I can walk through my gardens in a morning while doing other things, and if the bugs are getting out of hand I can take steps. This actually results in lower costs than I would see if I acted like the big boys, and makes up for a lot of their economies of scale, because, similar to modern medicine, that stuff is expensive if you don’t need it and very cheap if you do.

      Having said that, my sympathy only goes so far. For some reason organic food seems to attract nuts, and that was *before* the feds, the biggest nuts of all, got involved. I think the thing is that nuts don’t do complexity. They want Tarzan speak: “That good thing. That bad.”

      And of course *my* grandfather was a huge fan of DDT and was very unhappy when they outlawed it.

    6. Bill Brandt Says:

      One thing I remember reading from years ago – and not forgotten – is that people years ago ate stuff tghat we could consider hiorrendous – lard as one example. But they exercised usually with physical labor (didn’t have time or money to go to the 24 Hour nautilus ;-) )

      That is the difference.

      The French with their own strange eating habits and red wine, still perplex me.

    7. Dan from Madison Says:

      @John – many of the organic/local movement people are lefties that treat it as some sort of religion, like politics and that is what bothers me. When I ask questions like “what about people who can’t afford the more expensive but supposedly healthier alternatives?” I get blank stares and/or looks of bewilderment, as if there is no trade off to discuss.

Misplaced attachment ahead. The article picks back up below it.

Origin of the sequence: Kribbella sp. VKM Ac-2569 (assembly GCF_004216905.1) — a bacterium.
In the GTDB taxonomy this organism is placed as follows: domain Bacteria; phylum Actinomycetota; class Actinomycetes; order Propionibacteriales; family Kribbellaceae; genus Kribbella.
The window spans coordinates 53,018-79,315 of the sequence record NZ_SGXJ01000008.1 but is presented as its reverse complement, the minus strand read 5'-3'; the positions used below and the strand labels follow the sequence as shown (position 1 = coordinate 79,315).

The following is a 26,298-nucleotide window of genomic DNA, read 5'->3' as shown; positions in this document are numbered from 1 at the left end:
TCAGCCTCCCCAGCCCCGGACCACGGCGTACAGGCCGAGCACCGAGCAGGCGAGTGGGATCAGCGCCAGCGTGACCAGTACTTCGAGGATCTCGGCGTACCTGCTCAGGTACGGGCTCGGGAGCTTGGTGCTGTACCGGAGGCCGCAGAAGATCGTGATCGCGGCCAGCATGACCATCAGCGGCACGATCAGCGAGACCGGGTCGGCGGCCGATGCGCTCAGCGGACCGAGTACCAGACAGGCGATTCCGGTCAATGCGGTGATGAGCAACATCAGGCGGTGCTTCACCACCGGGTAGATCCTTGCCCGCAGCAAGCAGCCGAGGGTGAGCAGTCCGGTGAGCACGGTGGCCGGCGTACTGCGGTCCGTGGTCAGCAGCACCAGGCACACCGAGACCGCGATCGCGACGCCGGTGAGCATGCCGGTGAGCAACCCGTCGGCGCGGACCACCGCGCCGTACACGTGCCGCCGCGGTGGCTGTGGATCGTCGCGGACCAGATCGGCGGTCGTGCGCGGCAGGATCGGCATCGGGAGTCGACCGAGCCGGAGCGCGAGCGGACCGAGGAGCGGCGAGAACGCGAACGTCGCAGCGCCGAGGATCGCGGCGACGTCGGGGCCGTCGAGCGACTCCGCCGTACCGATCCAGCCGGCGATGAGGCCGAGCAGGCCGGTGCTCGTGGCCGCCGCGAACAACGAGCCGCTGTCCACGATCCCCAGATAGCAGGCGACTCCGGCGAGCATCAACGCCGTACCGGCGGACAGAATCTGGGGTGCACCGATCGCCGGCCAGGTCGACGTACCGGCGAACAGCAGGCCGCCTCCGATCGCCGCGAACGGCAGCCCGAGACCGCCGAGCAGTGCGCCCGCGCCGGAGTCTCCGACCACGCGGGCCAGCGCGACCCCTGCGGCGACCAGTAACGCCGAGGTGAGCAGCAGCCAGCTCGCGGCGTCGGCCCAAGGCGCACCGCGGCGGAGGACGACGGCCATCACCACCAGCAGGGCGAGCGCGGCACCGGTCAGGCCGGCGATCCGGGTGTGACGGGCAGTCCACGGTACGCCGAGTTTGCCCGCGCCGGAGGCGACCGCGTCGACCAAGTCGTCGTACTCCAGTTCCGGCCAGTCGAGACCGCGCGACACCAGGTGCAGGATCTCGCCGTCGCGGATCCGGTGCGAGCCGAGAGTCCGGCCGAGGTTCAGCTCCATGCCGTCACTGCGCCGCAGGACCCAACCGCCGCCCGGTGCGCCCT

@Bill – Lard. Can’t cook with anything better.

    8. Jaime Roberto Says:

      My wife is from Eastern European peasant stock. Every now and then she goes on a rant about organics. “I know about organics. We grew organic. You know what it means? It means scrawny apples with worms in them. Don’t tell me about organics!”

    9. setbit Says:

      I think a lot of the food foolishness comes from conflating “organic” with “vegan”.

      Our grandparents’ food, or at least what they ate as children, was a lot less processed than what most kids eat now, but I doubt many old-timers would put much stock in modern leftist food fetishism.

      The lard that your grandparents made sandwiches with, Dan, is much more of a “whole food” than some of the absurd concoctions you find at organic markets.

      I never cease to be amazed at how many people are completely disconnected from history, even recent history. They talk about “your grandparents” without actually bothering to ask anyone old enough to have memories of the time they talk about.

    10. Dan from Madison Says:

      Setbit – you should have seen the look on the butchers face when we took our first steer in and I insisted on having at least a couple packages of the fat from the carcass. He said only the “old continentals” usually ask for that but he was happy to oblige.

    11. Lexington Green Says:

      Beef fat is the best thing for frying potatoes.

    12. tehag Says:

      I grew up in California. I lost all my woo-woo friends as years passed and the gulf between our beliefs became too great. I miss some of them now. I still don’t believe a word of Calos Castenada.

    13. Michael Hiteshew Says:

      Just for perspective, 31 people died and many more seriously sickened by sprouts from an organic farm in Germany.

      By contrast the Fukushima nuclear reactor complex gets hit with an earthquake and tsunami – in the same day! – and no one is killed, although approximated 40 are injured.